In considering the potential nosological impact of emerging findings about substance-induced psychotic disorder or difficulties in distinguishing “substance-induced” from “independent” psychoses, it is important to recall that clinical challenges in diagnosis or new etiological findings have no straightforward relationship to amending the diagnostic system, itself. The difficulties in distinguishing substance-induced from independent psychotic symptoms are hardly new and were well known to framers of DSM-III
, and DSM-IV
criteria. The current guidelines embody the thinking of previous workgroups on the optimal way of handling these issues. Likewise, the impact of drug use on etiology of schizophrenia is one of many factors contributing to the disorder, and the general policy of the DSM
(International Classification of Diseases
) systems is to base diagnostic groupings on phenomenology of disorders and not on causes, given the lack of definitive knowledge about causes of any of the major mental disorders.16
If changes are to be made in DSM-IV related to comorbid psychotic disorders and SUDs, these can take place at several different levels including (a) rearrangement of groups of disorders (eg, subsuming SUDs, eating disorders, and impulse control disorders under a general category of “Addictions” or “Impulse Control Disorders”), (b) adding or deleting a diagnostic category, (c) changing diagnostic criteria, or (d) changing textual guidelines for determining the presence or absence of criteria. Response to the problems of differentiating substance-induced vs independent disorders would most likely be in the text or in the criteria for specific substance-induced syndromes. Changes made on the basis of emerging findings about enduring psychoses caused by drug abuse could be at the syndrome level (eg, adding a “cannabis-induced enduring psychosis” diagnosis) or in the text describing characteristics of disorders.
To inform the diagnostic decision between substance-induced and independent psychotic symptoms, 2 kinds of information would be useful: (a
) identification of early markers that clearly differentiate the 2 conditions and (b
) more precise information about the duration of substance-induced psychotic symptoms. At present, the most definitive method for making this distinction is longitudinal assessment after a period of sustained abstinence from psychoactive substances. This is time consuming and often impractical given the relapsing nature of substance abuse and limited access to inpatient care. First, more rapid diagnosis could be facilitated by the identification of “markers” or distinctive clinical features that would identify patients with psychotic symptoms as having transient, substance-induced syndromes or enduring independent disorders. Such markers might take the form of biological indices (eg, a genetic profile suggesting schizophrenia), symptom profiles, or features of the psychiatric history. Recent works by Caton and colleagues17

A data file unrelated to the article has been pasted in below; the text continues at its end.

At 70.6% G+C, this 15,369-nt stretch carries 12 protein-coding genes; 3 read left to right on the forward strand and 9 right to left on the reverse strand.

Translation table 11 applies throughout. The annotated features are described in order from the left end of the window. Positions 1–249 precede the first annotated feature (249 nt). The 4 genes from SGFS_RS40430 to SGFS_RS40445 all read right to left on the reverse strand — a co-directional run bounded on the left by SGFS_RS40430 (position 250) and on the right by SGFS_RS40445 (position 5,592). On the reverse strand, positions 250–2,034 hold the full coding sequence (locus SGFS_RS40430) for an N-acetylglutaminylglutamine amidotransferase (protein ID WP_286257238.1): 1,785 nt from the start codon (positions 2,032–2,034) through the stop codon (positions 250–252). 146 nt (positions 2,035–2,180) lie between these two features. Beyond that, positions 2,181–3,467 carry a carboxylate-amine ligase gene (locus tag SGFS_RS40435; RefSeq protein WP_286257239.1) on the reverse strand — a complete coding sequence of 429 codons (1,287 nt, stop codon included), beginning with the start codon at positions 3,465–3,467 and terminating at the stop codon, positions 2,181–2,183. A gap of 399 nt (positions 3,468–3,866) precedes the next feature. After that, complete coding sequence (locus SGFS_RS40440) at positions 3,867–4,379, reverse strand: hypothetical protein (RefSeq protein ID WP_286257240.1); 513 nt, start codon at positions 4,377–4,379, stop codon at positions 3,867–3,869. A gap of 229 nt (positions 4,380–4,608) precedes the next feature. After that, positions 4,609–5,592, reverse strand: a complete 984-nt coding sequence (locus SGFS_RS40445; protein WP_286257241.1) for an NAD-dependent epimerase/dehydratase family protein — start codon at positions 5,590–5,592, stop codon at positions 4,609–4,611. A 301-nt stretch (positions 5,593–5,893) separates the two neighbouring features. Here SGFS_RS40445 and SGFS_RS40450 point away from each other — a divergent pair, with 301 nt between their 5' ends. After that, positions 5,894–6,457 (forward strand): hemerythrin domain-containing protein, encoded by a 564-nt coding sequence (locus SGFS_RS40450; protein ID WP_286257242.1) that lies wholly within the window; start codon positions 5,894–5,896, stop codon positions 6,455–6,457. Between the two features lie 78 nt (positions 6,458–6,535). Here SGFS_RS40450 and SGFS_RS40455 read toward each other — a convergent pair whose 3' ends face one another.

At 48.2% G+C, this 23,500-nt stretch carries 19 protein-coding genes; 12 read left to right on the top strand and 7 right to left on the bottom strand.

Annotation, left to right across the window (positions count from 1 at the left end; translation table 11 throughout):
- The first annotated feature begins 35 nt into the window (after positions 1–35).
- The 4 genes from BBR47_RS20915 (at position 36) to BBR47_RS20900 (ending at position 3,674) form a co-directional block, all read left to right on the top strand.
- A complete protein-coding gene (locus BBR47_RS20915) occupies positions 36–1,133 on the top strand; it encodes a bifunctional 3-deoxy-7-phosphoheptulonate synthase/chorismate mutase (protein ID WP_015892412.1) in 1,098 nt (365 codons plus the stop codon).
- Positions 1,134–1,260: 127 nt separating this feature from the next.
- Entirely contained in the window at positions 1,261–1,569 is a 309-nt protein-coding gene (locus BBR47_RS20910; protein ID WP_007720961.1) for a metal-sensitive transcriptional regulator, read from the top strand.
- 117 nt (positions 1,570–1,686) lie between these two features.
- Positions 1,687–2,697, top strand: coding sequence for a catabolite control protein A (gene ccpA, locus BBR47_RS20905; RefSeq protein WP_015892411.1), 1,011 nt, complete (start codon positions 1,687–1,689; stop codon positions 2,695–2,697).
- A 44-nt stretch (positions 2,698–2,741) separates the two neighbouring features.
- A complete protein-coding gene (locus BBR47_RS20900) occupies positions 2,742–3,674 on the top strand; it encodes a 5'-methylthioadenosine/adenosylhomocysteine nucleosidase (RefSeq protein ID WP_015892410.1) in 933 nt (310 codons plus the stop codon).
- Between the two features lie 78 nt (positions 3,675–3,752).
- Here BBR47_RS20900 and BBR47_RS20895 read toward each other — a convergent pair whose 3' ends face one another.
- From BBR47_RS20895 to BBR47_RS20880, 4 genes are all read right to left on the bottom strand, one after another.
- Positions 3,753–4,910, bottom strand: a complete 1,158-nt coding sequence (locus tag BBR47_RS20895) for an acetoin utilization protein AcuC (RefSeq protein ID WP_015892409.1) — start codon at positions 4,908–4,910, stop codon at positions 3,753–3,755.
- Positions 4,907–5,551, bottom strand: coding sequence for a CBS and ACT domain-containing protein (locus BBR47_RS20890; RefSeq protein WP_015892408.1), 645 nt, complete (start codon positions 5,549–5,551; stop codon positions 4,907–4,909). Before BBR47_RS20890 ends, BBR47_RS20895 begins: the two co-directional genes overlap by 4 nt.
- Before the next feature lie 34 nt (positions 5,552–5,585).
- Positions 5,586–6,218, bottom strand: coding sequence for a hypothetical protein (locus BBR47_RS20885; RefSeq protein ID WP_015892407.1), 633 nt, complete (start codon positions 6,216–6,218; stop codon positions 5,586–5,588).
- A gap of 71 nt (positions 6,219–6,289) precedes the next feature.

and C. L. M. Caton, D. S. Hasin, P. E. Shrout, R. E. Drake, B. Bominguez, S. Samet, B. Shanzer (unpublished data) illustrate this approach. In a sample of 319 treatment-entering patients with psychosis and SUDs, reevaluation at 1-year follow-up revealed that 25% of psychotic diagnoses that had originally been designated as substance-induced were reclassified as independent. At initial evaluation, the reclassified patients differed from those with transient psychoses by being more likely to report parental mental illness, having poorer premorbid adjustment, and having less insight into their psychosis. Second, more definitive information could be gathered on the duration of substance-induced psychotic symptoms and syndromes. Numerous studies have evaluated characteristics and course of stimulant-induced psychosis,13,18–21
but less is known about the time course of transient psychotic syndromes resulting from use of other classes of drugs or from polysubstance abuse. At present, for purposes of differential diagnosis, “sustained” remission is considered to be around 4 weeks of abstinence. Conceivably, this duration of abstinence may be too short for psychoses induced by some substances (eg, cannabis or hallucinogens) or too long for those induced by others (eg, benzodiazepines).
Recent evidence suggesting that cannabis use may contribute as a cause of “schizophrenia” diagnosis14
could have an important impact on the understanding of psychotic illnesses and on the system for classifying these illnesses. From a practical, clinical standpoint, intervening with teenage marijuana use could prevent the development of a full psychotic syndrome in susceptible individuals. Such a preventive substance abuse intervention could be coupled with early antipsychotic pharmacotherapy to intervene in the “prodromal” period of schizophrenia or other psychotic conditions.22
For understanding etiology, research on mechanisms of cannabis effects may point to neurobiological pathways underlying vulnerability to schizophrenia. Nosological changes that might be made on the basis of these findings would require considerably more evidence than is currently available. For example, enduring psychotic syndromes associated with prior cannabis use may constitute disorders that are distinctly different from what is now called “schizophrenia” and that would warrant classification as separate disorders. Delineation of such a syndrome (or syndromes) would require a considerable body of work documenting diagnostic distinctiveness, course, symptom features, and other types of evidence articulated by Robins and Guze5
for defining psychiatric disorders. Alternatively, the concept of schizophrenia that is “caused” by cannabis use suggests the possibility of designating subtypes of psychotic disorders on the basis of differing etiological factors, which could include genetic, developmental, or other causes.